The government recognized many years ago that to quarry any differently could destroy the stone. They made other rules as well, the main one is that only those indiginous people who are enrolled in a tribe can quarry. They have to show their tribal identities before they are issued with a permit to quarry. Non indiginous people cannot even help with quarrying. A quarrier can lose his site and his permit if he is found to have a non tribal person working with him.

You may wonder why a permit is needed, maybe you think it is just another 'big brother' tactic, but actually it is a sensible idea.

Pipestone Quarry is actually not one big quarry as you may suppose but a lot of small quarries on average big enough for maybe 2 men to use at the same time without getting in each others way. A few are larger.

Each quarrier has his own quarry for a year with that permit, no-one else can use it without his permission. That way any work that he has done will not be utilized by anyone else, so he can leave after a few weeks knowing that when he returns to finish the work in a month or so he can continue from where he left off and no-one would have touched his quarry.

The system works and people like Chuck Derby have used the same quarry that their father and grandfather used because it is renewed every year. As long as they have worked the quarry during the year they have the right to renew the same quarry each year, so that they can keep continuing to work on places that they can see have the cracks to break the quartzite into smaller pieces.

I have heard Chuck say so many times something like, "well next year I have a corner that I can continue working on, I have exposed it so that it will be easier to break through."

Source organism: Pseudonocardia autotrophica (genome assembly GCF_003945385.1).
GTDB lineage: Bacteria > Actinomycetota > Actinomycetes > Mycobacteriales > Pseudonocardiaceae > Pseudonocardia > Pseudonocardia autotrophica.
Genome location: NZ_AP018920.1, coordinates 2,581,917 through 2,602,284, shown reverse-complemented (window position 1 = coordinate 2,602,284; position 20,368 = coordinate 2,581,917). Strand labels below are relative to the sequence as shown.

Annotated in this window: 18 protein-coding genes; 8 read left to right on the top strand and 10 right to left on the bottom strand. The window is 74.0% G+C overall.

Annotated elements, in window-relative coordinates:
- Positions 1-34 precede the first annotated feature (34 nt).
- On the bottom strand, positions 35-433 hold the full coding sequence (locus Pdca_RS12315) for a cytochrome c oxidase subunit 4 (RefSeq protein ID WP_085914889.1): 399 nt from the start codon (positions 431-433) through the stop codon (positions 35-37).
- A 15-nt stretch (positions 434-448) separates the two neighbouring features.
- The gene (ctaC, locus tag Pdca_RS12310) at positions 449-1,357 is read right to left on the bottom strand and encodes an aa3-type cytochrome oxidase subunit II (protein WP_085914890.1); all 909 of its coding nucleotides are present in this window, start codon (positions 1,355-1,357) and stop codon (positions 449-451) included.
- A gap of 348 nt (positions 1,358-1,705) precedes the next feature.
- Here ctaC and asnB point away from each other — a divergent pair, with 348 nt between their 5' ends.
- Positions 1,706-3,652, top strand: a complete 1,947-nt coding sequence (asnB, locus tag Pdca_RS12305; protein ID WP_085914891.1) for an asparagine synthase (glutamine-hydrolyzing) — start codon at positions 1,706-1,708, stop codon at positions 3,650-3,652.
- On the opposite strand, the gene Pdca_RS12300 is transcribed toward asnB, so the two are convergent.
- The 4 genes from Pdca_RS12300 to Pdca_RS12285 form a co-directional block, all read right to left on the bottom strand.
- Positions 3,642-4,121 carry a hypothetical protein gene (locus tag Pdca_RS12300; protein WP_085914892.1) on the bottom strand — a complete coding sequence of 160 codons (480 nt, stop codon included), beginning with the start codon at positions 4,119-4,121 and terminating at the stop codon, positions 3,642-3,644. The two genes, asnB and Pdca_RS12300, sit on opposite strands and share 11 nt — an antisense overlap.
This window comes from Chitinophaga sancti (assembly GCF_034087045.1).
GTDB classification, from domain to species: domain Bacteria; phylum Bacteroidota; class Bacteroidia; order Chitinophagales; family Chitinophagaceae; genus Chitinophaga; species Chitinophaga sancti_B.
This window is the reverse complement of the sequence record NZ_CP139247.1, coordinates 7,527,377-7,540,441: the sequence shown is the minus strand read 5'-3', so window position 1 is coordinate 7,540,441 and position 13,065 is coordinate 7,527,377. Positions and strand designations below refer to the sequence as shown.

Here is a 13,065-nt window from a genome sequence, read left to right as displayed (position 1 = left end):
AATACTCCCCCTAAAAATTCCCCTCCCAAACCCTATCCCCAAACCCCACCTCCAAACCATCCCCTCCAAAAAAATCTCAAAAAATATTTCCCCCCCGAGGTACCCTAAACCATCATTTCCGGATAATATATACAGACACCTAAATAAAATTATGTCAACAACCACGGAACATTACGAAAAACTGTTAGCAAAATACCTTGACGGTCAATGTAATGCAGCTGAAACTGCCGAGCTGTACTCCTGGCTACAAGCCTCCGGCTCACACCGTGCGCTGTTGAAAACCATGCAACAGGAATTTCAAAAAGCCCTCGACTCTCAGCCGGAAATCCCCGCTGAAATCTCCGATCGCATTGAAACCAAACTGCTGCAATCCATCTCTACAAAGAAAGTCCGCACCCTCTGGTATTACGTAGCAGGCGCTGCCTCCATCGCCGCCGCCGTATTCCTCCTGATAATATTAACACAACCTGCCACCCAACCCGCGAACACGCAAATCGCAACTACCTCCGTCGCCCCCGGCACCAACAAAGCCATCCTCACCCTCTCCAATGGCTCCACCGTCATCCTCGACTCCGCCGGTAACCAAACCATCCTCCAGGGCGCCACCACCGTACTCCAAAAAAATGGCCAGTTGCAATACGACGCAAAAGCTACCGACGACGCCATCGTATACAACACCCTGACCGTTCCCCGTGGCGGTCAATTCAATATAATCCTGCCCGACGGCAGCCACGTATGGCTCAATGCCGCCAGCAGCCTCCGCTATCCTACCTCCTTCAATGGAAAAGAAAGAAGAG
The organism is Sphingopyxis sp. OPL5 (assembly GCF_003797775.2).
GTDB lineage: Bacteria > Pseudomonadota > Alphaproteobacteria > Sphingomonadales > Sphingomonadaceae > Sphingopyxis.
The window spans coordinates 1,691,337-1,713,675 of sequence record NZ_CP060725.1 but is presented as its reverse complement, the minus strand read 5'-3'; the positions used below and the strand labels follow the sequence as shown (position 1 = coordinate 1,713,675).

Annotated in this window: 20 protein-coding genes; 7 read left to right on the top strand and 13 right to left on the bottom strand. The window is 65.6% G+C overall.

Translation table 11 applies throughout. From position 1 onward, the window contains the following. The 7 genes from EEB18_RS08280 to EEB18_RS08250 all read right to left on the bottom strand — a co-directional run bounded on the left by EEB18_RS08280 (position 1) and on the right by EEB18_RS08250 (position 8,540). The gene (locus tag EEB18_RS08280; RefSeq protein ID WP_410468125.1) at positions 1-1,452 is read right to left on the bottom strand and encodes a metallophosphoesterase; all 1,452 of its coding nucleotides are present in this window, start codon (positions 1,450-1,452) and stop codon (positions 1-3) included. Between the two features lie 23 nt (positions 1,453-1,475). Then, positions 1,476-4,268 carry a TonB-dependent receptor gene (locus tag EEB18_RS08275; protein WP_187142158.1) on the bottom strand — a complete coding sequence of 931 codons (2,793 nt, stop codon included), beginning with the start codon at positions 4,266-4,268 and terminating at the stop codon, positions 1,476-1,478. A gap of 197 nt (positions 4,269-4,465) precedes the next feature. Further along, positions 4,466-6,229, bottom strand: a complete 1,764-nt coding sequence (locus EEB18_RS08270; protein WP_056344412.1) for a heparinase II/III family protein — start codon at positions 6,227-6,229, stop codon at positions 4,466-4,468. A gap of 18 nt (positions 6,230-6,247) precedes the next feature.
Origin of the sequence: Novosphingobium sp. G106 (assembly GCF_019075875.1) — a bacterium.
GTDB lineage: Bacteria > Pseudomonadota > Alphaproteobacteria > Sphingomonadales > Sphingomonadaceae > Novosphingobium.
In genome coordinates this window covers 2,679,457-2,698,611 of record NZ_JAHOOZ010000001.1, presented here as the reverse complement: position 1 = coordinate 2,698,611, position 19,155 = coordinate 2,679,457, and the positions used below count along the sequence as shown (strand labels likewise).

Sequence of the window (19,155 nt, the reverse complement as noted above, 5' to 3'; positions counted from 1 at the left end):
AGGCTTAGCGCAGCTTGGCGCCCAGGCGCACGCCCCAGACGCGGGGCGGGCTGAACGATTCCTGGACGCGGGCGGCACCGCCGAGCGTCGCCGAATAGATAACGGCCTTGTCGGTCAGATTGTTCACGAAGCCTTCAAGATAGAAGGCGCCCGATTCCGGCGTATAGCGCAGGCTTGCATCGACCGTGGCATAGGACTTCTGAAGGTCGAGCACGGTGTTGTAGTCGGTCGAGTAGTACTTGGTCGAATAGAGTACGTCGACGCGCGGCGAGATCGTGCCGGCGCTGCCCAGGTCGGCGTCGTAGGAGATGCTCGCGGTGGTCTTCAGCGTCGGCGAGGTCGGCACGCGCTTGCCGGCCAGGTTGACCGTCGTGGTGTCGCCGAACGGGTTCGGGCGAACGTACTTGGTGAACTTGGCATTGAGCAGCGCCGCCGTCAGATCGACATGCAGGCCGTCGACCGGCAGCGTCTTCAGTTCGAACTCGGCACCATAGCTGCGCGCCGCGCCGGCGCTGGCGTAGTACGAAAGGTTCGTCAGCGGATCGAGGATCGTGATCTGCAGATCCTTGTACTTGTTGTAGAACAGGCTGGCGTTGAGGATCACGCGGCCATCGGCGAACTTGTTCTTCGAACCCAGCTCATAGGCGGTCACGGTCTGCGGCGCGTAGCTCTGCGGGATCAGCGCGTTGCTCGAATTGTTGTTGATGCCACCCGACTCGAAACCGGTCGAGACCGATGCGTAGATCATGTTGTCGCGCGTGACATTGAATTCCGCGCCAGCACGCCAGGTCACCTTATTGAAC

The Native Americans who quarry the sacred red stone at the Pipestone National Monument are automatically stopped from getting a lot of the stone out every year. For a start the tools that they use do not allow a quick extrication, it is very hard, slow, tedious work, and can be quite dangerous as well.

I know of one quarrier who lost his eye when a chip of the quartzite hit it, another slipped and fell into the quarry and broke his knee in eight places..... All of them get cut by flying chips of quartz and come home aching and bleeding at the end of a hard day quarrying. This is what they go through to get the stone out for the People, those who need a Chanupa and cannot quarry themselves for one reason or another.

Another thing that stops the quarrier harvesting a lot of stone is the weather. For at least 4 months there is snow on the ground and in the quarries, you couldn't get in even if you wanted to. On top of that the temperatures in the winter are below freezing and so even if you could get down in the quarry the air would freeze you. In the summer it is very hot in the area and only the hardiest people go down to quarry, the air is still and the sun beats down on you, and in a quarry that heat is magnified.

In the spring and fall it rains quite a bit and this makes the quarries slippery and so again no work in the quarries is done on wet days. Often the quarries are flooded by ground water so before you could get to quarry the pit has to be pumped out.

In all only about half the year is available to quarry, one man working alone takes a long time to get to the red stone layer there is no way a lot of stone can be harvested at the great pipestone quarry, which is now the Pipestone National Monument

A few years ago a survey was done by a mathematical acquaintence to find out how much stone quarriers get out each year and the average amount was taken........ We had heard that there was a rumor that truck loads of stone were being taken from the quarries and so wanted to do an experiment to prove that this rumor was a lie......

We asked a haulage company how much a large truck would hold by volume, and our acquaintence worked out the volume of the stone that the average man brings out every year.

By doing that we saw that it would take 18 years for that one average man to fill one truck. There was no way that truckloads of stone were being taken out of the sacred quarries.

If you continue reading you will find out where the stone that is being sold in great amounts comes from.

The price of Pipestone is free....... what is paid for is the time taken by the quarrier to excavate the stone. In some cases a few months.